Billy seems like many typical third grade boys. He loves to play outside with his friends, is extremely social, and always has a story to tell or a joke to pass along. When asked about school, he says his favorite subjects are recess and lunch. When pressed to find another subject, he picks PE and then decides that science is not so bad either.
Billy’s been struggling in reading and his parents are concerned about his progress. Though he has been (barely) on grade level every year, this year he seems to be slipping further and further behind. His teacher seems to think that it’s a lack of focus and his parents feel that Billy just isn’t working hard enough. The father states that he struggled in school too, so he understands how challenging it can be. They are hoping tutoring will help Billy get up to grade level and keep him from being put on an IEP (Individualized Education Plan) and getting pulled out for services.
Journey Starts Here
For many parents of children with dyslexia, their journey starts here. Their child manages to get through a few years of school undetected and is able to hide their dyslexia through memorization, or other coping strategies. It’s only in 3rd or 4th grade that the signs start to become more obvious in students with dyslexia. Some parents however have a different journey. Their child starts to struggle at an earlier age and they start looking for answers. No matter which starting point you have, it can be overwhelming and confusing trying to figure it all out. For students with dyslexia, it can take a toll on their self-esteem and make school a daily struggle.
Here is the official definition of dyslexia by The International Dyslexia Association.
Dyslexia is defined as a specific learning disability that is neurobiological in origin. It is characterized by difficulties with accurate and/or fluent word recognition and by poor spelling and decoding abilities. These difficulties typically result from a deficit in the phonological component of language that is often unexpected in relation to other cognitive abilities and the provision of effective classroom instruction. Secondary consequences may include problems in reading comprehension and reduced reading experience that can impede the growth of vocabulary and background knowledge (IDA, 2015).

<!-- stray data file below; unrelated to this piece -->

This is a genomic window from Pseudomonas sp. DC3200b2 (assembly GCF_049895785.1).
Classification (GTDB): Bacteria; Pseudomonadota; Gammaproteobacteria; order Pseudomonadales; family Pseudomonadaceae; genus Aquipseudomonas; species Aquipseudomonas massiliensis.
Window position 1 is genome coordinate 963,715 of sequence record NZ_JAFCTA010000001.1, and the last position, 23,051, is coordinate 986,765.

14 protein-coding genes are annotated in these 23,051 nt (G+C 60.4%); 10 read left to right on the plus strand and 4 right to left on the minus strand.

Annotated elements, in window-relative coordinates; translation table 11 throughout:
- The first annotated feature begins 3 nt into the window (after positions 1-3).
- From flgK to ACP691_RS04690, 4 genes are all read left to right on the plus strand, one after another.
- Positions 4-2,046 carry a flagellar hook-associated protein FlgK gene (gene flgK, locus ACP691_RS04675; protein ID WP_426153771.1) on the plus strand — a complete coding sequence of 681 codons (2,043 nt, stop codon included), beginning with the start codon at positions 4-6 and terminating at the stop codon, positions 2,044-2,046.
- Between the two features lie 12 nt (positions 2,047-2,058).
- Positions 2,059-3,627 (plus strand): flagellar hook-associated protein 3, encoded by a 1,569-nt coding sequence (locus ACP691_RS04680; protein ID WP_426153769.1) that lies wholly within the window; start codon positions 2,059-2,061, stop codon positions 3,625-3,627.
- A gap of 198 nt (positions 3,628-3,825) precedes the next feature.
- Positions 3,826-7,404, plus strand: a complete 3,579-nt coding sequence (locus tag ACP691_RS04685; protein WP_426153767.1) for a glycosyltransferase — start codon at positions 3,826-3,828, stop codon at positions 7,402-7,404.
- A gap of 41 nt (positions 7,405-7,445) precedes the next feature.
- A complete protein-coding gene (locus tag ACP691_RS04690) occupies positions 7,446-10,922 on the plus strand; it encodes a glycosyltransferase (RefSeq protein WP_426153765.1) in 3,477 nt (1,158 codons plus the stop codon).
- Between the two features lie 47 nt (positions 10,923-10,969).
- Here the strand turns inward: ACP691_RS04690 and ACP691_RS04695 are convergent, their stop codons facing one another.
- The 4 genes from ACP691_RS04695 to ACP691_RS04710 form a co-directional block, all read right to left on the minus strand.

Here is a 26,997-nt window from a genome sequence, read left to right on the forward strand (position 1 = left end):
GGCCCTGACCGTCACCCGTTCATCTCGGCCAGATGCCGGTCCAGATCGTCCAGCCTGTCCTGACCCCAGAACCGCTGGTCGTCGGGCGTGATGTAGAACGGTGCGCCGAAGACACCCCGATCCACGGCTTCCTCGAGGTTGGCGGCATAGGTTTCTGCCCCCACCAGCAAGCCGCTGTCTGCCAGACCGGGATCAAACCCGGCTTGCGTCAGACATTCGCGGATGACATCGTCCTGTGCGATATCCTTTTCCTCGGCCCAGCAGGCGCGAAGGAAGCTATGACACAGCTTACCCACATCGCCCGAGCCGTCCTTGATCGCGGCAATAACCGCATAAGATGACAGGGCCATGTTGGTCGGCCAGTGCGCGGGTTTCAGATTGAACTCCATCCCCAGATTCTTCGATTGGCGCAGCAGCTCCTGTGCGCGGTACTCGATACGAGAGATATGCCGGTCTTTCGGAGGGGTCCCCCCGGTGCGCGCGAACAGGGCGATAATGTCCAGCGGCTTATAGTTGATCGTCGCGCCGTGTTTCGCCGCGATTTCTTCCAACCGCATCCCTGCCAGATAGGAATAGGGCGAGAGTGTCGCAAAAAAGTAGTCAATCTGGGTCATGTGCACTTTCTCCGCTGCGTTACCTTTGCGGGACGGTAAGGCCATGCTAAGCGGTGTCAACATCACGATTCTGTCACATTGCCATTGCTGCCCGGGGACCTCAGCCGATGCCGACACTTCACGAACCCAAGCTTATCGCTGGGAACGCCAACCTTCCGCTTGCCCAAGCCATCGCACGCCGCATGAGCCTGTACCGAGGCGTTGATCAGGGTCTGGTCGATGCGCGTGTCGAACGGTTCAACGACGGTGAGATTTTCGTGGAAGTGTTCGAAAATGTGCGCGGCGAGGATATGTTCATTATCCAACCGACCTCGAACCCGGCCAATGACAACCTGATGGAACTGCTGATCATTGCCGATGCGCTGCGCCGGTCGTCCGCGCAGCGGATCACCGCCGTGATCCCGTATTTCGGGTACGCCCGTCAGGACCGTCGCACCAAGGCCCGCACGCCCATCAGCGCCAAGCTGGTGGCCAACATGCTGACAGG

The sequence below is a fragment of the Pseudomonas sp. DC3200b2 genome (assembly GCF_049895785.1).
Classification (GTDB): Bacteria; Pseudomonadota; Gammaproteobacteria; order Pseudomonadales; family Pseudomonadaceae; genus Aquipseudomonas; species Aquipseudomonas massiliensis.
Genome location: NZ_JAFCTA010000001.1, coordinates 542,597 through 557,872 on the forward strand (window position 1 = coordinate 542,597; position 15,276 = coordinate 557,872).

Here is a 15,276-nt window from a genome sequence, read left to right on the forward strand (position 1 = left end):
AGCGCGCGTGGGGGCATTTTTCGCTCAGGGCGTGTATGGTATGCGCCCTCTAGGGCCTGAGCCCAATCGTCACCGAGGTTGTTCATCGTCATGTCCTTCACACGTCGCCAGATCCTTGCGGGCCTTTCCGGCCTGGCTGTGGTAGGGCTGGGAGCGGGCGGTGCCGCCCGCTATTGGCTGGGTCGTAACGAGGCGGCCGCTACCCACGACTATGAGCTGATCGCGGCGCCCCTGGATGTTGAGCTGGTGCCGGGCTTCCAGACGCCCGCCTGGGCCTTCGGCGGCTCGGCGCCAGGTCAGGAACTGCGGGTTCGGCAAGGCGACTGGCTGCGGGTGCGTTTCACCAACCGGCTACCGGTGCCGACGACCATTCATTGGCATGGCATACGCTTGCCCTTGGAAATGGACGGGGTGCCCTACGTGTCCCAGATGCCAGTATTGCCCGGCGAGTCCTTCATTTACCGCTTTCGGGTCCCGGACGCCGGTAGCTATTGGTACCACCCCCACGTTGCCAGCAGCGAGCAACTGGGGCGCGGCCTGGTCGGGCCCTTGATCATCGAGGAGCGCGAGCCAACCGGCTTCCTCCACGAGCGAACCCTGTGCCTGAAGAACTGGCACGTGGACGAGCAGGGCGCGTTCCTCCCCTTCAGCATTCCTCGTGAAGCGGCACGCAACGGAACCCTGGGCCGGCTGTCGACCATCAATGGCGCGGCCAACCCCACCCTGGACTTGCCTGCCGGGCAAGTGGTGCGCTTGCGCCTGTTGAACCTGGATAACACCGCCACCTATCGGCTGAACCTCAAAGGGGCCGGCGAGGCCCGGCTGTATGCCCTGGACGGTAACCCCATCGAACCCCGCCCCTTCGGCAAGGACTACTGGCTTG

Ok, now let’s put that definition into more user-friendly terms. Basically, dyslexia is caused by the way a person’s brain is wired. It is almost always inherited or passed down in families. If a parent has dyslexia, a child has a 50% chance of also having dyslexia. Most children with dyslexia have difficulty reading at the word level. For example, if given words in isolation to read, a child with dyslexia will usually struggle with this task. It can also cause difficulty in spelling and with a child’s ability to decode or sound out words. Usually, these struggles are caused by the part of the brain that is in charge of processing sounds and connecting those sounds to the alphabetic letters.
Dyslexia is unexpected because these kids are very bright and excel in many other areas of their life. It just doesn’t make sense for them to be having such difficulty with reading given their obvious intelligence and reading instruction that they have received in school.
Dyslexia causes poor reading
Dyslexia can also cause poor reading comprehension. Since kids with dyslexia don’t like to read, and most of a child’s vocabulary and much of their background knowledge about things comes from books, they will often miss out on learning new vocabulary words or lack basic background knowledge on subjects. For example, we had a student who didn’t know what a covered wagon was. Most children have read books that had covered wagons in the story but this student had never read one and lacked that background knowledge.
Dyslexia is a brain-based condition that affects reading, writing, and spelling. It’s also a lifelong condition that tends to run in families. A parent, cousin, or grandparent may have dyslexia or they may have struggled in school without a formal diagnosis.
Dyslexia has nothing to do with a child’s intelligence. In fact, researchers are starting to study the strengths that may be associated with dyslexia. The research also shows that dyslexia is not a problem with vision, but rather a problem with understanding aspects of our language and connecting the sounds in our language to their written representation. Scientists know this because they are able to study the brain and see what happens when people are doing language tasks. What they see in people with dyslexia is that they use different, less effective pathways in their brain for certain language tasks. This is why children who are at risk for dyslexia can be identified as early as preschool before children learn to read because it shows up in different language tasks.